# Scattering from homogeneous objects

The form factor in x-ray scattering is defined by

$$P(\mathbf{q})=\left [ \frac{1}{V_{p}} \int_{V_{p}} dV \exp(-i\mathbf{q}\cdot\mathbf{r})\right ]^{2}$$

For a sphere, this becomes

$$P(q)=\left [ \frac{3}{(qR)^{3}}(\sin(qR)-qR\cos(qR))\right ]^{2}$$

But since this is just the Fourier transform of the density distribution, how does it depend on q (or r, in real space) inside a homogeneous object where the density (I think by definition) should be constant?

The form factor in x-ray scattering is defined by $$P(\mathbf{q})=\left [ \frac{1}{V_{p}} \int_{V_{p}} dV \exp(-i\mathbf{q}\cdot\mathbf{r})\right ]^{2}$$

For a sphere, this becomes $$P(q)=\left [ \frac{3}{(qR)^{3}}(\sin(qR)-qR\cos(qR))\right ]^{2}$$

But since this is just the Fourier transform of the density distribution, how does it depend on q (or r, in real space)...

It depends on $$q$$ because, by definition, you have explicit dependence on $$\vec q$$. The angular dependence drops out since the scattering object is spherically symmetric.

...inside a homogeneous object where the density (I think by definition) should be constant?

It doesn't matter that the density of the scattering sphere is constant. The distribution of the scattered probe particles still depends on the size and shape of the scatterer (the sphere). The space traversed by the scattered probe particles is inhomogeneous because it is vacuum most places, but not vacuum where the sphere is.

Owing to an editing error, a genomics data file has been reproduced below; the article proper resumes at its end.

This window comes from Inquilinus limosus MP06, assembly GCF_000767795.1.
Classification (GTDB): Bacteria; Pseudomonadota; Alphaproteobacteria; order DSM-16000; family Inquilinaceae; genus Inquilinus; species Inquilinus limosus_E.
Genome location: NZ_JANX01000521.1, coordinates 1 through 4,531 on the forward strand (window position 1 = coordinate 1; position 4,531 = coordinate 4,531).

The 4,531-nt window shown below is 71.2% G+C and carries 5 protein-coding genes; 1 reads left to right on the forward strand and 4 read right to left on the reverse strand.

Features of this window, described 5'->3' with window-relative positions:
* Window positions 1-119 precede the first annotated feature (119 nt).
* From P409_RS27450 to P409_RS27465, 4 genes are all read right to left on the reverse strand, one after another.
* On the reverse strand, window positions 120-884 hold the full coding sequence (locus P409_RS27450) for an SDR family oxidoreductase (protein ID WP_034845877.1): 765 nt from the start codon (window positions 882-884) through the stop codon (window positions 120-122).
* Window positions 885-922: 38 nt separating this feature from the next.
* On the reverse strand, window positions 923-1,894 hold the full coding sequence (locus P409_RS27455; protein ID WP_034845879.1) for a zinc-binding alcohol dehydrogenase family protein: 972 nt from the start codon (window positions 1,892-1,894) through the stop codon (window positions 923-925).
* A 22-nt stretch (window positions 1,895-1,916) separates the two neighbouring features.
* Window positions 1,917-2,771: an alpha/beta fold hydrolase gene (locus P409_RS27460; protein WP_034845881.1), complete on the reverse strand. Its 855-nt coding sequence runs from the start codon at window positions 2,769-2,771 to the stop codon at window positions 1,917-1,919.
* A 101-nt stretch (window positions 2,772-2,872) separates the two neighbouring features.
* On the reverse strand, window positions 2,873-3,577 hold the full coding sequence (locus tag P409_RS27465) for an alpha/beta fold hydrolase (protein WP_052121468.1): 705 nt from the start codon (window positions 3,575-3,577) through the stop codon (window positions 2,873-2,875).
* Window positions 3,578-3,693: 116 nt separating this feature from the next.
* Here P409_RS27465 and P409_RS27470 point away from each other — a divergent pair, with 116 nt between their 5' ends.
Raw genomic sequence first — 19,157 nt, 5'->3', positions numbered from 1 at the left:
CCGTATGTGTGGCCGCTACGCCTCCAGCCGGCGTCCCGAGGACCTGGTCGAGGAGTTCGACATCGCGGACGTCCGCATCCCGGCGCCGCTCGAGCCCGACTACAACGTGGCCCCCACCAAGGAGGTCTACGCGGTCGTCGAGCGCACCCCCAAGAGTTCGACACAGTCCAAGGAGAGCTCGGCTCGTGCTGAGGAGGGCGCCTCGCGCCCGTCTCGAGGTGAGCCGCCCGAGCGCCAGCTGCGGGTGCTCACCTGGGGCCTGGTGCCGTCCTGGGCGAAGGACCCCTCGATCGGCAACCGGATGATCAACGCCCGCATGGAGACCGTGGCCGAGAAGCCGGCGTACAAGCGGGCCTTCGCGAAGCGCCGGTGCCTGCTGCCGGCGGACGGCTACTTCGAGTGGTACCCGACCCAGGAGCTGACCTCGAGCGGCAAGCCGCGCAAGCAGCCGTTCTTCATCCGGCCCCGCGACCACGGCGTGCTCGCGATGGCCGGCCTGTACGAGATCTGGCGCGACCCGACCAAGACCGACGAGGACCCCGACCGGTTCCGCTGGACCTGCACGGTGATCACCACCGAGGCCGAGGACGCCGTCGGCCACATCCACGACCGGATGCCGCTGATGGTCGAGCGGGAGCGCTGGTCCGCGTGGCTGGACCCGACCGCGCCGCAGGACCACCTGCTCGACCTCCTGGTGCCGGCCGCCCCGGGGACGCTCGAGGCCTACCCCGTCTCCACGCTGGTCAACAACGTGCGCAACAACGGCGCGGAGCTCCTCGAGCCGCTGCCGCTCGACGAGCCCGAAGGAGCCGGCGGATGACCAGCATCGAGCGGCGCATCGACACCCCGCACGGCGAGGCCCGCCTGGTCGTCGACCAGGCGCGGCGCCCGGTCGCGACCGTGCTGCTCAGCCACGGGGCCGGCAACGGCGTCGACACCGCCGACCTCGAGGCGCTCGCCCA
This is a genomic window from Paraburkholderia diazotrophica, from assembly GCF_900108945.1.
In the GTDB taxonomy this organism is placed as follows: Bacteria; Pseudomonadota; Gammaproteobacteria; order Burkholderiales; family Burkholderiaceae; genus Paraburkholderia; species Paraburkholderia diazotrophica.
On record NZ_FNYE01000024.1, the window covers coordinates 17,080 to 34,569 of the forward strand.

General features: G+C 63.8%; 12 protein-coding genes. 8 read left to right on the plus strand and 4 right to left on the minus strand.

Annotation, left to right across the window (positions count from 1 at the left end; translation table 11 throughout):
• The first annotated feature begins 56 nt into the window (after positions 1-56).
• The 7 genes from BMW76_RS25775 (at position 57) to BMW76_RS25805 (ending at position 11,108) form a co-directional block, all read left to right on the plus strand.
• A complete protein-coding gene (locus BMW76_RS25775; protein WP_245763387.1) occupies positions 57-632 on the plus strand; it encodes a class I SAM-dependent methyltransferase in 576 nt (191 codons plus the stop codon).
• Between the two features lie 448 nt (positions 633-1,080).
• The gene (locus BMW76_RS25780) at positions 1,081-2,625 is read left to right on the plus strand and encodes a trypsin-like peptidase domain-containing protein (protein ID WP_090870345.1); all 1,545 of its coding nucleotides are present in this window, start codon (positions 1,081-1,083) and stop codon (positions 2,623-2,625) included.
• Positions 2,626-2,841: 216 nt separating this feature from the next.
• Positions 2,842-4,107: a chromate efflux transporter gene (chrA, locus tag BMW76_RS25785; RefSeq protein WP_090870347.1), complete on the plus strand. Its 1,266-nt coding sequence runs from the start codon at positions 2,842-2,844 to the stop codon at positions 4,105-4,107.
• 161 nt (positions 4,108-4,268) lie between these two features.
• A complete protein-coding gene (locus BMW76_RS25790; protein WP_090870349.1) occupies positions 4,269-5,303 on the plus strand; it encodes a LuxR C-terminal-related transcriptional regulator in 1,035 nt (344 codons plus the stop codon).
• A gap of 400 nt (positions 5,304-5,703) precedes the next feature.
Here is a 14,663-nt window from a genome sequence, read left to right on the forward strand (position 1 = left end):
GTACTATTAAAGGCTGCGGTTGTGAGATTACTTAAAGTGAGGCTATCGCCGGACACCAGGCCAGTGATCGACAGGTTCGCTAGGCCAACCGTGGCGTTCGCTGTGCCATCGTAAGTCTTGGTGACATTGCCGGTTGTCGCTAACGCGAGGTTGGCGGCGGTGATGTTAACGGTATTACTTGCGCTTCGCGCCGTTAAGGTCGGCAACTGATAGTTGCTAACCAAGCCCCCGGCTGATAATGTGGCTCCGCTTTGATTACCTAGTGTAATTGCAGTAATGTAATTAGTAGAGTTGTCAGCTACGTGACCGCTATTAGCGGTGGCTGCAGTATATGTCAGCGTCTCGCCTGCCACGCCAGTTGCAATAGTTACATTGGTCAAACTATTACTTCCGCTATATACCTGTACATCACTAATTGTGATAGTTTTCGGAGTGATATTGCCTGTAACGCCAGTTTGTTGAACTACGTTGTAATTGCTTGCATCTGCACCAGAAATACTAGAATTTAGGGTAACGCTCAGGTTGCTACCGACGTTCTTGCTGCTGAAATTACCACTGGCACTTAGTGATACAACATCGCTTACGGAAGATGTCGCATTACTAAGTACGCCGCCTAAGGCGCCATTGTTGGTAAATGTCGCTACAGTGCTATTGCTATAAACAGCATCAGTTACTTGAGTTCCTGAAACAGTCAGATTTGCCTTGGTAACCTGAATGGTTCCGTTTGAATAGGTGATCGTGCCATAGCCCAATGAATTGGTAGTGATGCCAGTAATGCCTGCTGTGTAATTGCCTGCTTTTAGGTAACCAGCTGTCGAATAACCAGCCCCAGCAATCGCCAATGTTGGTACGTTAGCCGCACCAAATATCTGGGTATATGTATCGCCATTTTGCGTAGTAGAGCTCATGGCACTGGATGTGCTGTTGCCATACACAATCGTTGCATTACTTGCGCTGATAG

In other words, what you are literally calculating is proportional to the Fourier transform of the density in all space: $$P(\vec q) = \frac{1}{\int dV \rho(\vec r)} \int dV \rho(\vec r) e^{-\vec q\cdot \vec r} \;,$$ where the integration is over all space. The reason why the integration in your post has simple limits is because the density is constant in the region $$r and zero elsewhere: $$\rho(\vec r) = \frac{3M}{4\pi R^3}\theta(r - R)$$

Also, note that the definition of the x-ray scattering form factor doesn't make any reference to "inside" or "outside" the sphere. It is a definition that is independent of such considerations. In practice we don't care about "inside" or "outside" because we always measure the probe particle far away from the scatterer (the sphere). The sphere has an effect because it is not made out of vacuum on the inside.